Confidence: A skilled performer usually has the confidence to perform the required skills and other difficult tasks even under pressure or in the presence of a large crowd.

Consistency: Skilled performers demonstrate consistency; they can perform a skill regularly regardless of the type of environment or pressure of the situation.

Kinaesthetic Sense: A skilled performer is kinaesthetically aware of their body and is able to precisely control and position their movements. A skilled performer can sense the movement and feel when an error has occurred, typically before completing the skill. This feeling develops as a result of experience and muscle memory.

Objective and Subjective Performance Measures

An athlete’s performance must be regularly and effectively measured in order to monitor progress, track improvements and compare performances against other athletes. There are two types of measurement: objective and subjective.

Objective Measurement: Objective measurement uses results and data to assess performance. For example, in discus the winner is determined by the distance of the throw; the athlete who achieves the greatest distance wins. By measuring an athlete’s performance over time, the coach and athlete can track any progress made.

Objective measurements aim to remove human bias from the assessment process.

Ways to measure an athlete’s performance objectively include measuring distance (discus), measuring height (high jump) and using a stopwatch (sprint).

Limiting assessment to objective measurements only may prevent the coach, or athlete, developing a holistic understanding of performance and the potential for improvement. For example, in soccer, a coach may only use a statistic like how many times a player touched the ball. Even though the player may have touched the ball less times than their teammates, they may have played well by creating space when the team had possession and, in defence, forced their opponent to pass the ball back or make an error.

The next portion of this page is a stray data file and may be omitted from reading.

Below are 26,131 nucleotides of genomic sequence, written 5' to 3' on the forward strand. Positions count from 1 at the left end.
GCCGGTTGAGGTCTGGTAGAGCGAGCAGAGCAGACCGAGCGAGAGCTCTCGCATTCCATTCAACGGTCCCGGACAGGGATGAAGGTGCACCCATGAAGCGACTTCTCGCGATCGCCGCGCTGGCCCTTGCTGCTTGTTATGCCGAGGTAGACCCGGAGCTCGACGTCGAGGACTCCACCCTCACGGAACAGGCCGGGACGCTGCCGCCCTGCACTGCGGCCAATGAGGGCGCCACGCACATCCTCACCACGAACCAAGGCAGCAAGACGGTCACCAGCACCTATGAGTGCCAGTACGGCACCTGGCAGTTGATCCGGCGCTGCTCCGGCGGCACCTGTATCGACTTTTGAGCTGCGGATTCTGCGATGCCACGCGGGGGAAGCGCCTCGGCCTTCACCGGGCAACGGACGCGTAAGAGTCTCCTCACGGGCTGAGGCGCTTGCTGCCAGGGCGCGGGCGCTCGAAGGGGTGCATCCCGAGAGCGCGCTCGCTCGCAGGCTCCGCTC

Subjective Measurement: Subjective measurement is based on a person’s opinion or judgement, as opposed to statistics or raw data. Many sports, including diving and boxing, use subjective measurement.

Subjective measurement can be valuable, as it may “fill in the missing gaps” which can result from objective analysis. This type of assessment can also take into account the “degree of difficulty” faced by an athlete. However, there is a risk bias, which can impede the reliability of results. An effective way to minimise bias is to involve multiple judges in the assessment process, preferably using prescribed criteria. An example of a subjective measurement is a coach stating a player has performed the best goal of the year.

Making subjective measurement more objective

Using a prescribed criteria   can help coaches, who rely on subjective measurements, make more objective assessments. The ability of prescribed criteria to increase objectivity will depend on the design as well as the experience and impartiality of the judge. Further bias can be minimised by ensuring the criteria is specific and succinct, with minimal room for personal or subjective appraisal, and recruiting a number of judges who are experienced in the sport to fill offer assessment.

Validity and Reliability of tests

A test can be administered to assess a skill or components of fitness. However, it is imperative the tests used are valid and reliable to ensure the results can be genuinely compared to past personal performance, the average or other athletes.